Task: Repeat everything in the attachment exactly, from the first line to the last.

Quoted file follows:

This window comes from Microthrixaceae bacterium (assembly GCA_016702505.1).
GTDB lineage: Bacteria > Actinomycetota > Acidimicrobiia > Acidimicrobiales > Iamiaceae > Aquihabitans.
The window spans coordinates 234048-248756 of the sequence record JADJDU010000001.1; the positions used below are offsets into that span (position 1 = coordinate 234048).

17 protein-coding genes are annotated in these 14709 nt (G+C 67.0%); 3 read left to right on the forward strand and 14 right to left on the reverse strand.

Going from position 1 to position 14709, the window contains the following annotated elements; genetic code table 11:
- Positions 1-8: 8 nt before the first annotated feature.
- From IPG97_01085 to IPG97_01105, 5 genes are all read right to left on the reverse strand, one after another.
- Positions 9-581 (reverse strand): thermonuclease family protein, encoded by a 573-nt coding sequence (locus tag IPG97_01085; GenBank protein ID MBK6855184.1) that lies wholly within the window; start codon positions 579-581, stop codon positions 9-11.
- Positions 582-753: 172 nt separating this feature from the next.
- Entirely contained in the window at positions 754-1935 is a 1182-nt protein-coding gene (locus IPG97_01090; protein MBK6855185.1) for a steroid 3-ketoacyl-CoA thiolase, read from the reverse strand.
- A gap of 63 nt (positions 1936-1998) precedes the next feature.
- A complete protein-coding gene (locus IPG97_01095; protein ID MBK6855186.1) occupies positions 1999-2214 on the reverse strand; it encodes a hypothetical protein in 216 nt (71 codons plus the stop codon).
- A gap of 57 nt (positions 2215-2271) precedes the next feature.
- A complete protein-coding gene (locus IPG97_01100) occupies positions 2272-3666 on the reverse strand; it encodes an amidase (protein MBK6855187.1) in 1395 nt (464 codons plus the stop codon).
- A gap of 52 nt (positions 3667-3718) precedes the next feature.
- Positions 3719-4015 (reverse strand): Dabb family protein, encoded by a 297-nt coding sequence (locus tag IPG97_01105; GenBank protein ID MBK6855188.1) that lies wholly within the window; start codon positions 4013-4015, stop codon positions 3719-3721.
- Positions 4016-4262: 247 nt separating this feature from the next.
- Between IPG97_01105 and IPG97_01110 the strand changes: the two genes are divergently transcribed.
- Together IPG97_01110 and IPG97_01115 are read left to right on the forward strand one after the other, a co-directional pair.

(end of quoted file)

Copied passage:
This window comes from Microthrixaceae bacterium (assembly GCA_016702505.1).
GTDB lineage: Bacteria > Actinomycetota > Acidimicrobiia > Acidimicrobiales > Iamiaceae > Aquihabitans.
The window spans coordinates 234048-248756 of the sequence record JADJDU010000001.1; the positions used below are offsets into that span (position 1 = coordinate 234048).

17 protein-coding genes are annotated in these 14709 nt (G+C 67.0%); 3 read left to right on the forward strand and 14 right to left on the reverse strand.

Going from position 1 to position 14709, the window contains the following annotated elements; genetic code table 11:
- Positions 1-8: 8 nt before the first annotated feature.
- From IPG97_01085 to IPG97_01105, 5 genes are all read right to left on the reverse strand, one after another.
- Positions 9-581 (reverse strand): thermonuclease family protein, encoded by a 573-nt coding sequence (locus tag IPG97_01085; GenBank protein ID MBK6855184.1) that lies wholly within the window; start codon positions 579-581, stop codon positions 9-11.
- Positions 582-753: 172 nt separating this feature from the next.
- Entirely contained in the window at positions 754-1935 is a 1182-nt protein-coding gene (locus IPG97_01090; protein MBK6855185.1) for a steroid 3-ketoacyl-CoA thiolase, read from the reverse strand.
- A gap of 63 nt (positions 1936-1998) precedes the next feature.
- A complete protein-coding gene (locus IPG97_01095; protein ID MBK6855186.1) occupies positions 1999-2214 on the reverse strand; it encodes a hypothetical protein in 216 nt (71 codons plus the stop codon).
- A gap of 57 nt (positions 2215-2271) precedes the next feature.
- A complete protein-coding gene (locus IPG97_01100) occupies positions 2272-3666 on the reverse strand; it encodes an amidase (protein MBK6855187.1) in 1395 nt (464 codons plus the stop codon).
- A gap of 52 nt (positions 3667-3718) precedes the next feature.
- Positions 3719-4015 (reverse strand): Dabb family protein, encoded by a 297-nt coding sequence (locus tag IPG97_01105; GenBank protein ID MBK6855188.1) that lies wholly within the window; start codon positions 4013-4015, stop codon positions 3719-3721.
- Positions 4016-4262: 247 nt separating this feature from the next.
- Between IPG97_01105 and IPG97_01110 the strand changes: the two genes are divergently transcribed.
- Together IPG97_01110 and IPG97_01115 are read left to right on the forward strand one after the other, a co-directional pair.